Edgar Allan Poe had a life full of tragedies. He is best known for his mysterious and macabre
900 WordsApr 23, 20194 Pages
Edgar Allan Poe had a life full of tragedies. He is best known for his mysterious and macabre stories and is considered the inventor of the detective fiction genre. He is one of the first well-know writers that tried to earn a living writing alone, which resulted in a financially difficult career. His works have been printed since 1827 and include classic histories as “The Tell-Tale Heart”, “The Raven”, and “The Fall of the House of Usher”.
Edgar Allan Poe was born in Boston, Massachusetts, on January 19, 1809. He was the second child of Elizabeth Arnold Poe and David Poe, Jr., both traveling actors. His older brother was William Henry Leonard Poe, and his younger sister was Rosalie Poe. Poe’s father left their family in 1810, and later…show more content…
Poe went to West Point matriculated as a cadet on July 1, 1830; in October Allan married his second wife and disowned Poe. On February 8, 1831 Poe was found guilty of disobedience of orders and gross neglect of duty, he was later dismissed. He decides to go to New York where he publishes several short stories with the help from his fellow cadet at West Point. In March he returns to Baltimore and on August his older brother Henry dies due to problems with alcoholism.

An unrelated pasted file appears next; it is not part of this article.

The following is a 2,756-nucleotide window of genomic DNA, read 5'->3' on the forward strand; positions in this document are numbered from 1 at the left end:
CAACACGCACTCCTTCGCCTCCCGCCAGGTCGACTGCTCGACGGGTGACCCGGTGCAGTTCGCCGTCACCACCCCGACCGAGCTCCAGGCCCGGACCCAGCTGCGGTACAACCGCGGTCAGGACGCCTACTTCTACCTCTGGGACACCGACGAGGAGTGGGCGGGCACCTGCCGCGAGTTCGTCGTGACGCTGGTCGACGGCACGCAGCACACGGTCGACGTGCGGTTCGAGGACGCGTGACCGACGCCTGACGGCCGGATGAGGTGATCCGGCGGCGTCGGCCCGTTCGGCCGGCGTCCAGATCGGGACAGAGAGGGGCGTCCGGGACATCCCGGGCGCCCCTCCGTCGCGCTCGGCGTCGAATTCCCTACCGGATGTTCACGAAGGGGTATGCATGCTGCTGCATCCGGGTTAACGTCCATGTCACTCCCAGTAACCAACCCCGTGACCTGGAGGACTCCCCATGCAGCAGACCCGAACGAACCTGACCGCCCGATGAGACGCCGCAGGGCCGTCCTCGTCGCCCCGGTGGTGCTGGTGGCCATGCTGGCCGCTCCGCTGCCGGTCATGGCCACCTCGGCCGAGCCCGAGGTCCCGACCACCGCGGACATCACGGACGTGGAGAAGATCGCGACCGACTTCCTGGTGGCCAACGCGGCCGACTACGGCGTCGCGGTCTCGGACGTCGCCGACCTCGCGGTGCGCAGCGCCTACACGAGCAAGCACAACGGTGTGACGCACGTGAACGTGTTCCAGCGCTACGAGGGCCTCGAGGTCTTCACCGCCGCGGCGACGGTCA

Poe begins to focus more on his career as a writer after the death of his brother. After being rejected many times he sends a letter to Allan asking for help but is ignored. John Allan died and left Poe out of his will, however Allan left money to his illegitimate child whom he had never seen. While living in poverty he started publishing short stories and one of them, The Manuscript Found in a Bottle, won a contest sponsored by the Saturday Visiter. Because of this contest Poe met new people allowing him to publish more stories and to gain an editorial position at the Southern Literary Messenger in Richmond. While working there he developed a reputation as a fearless critic whom attacked not only the author’s work but also insulted them. In May, 1836 Poe marries Virginia, his cousin, who was 13 years old at that time. The marriage proved to be a happy one, and Poe celebrated the joys in his poem Eulalie.
Unhappy with the low pay and lack of editorial control at the Messenger, he moved to New York where he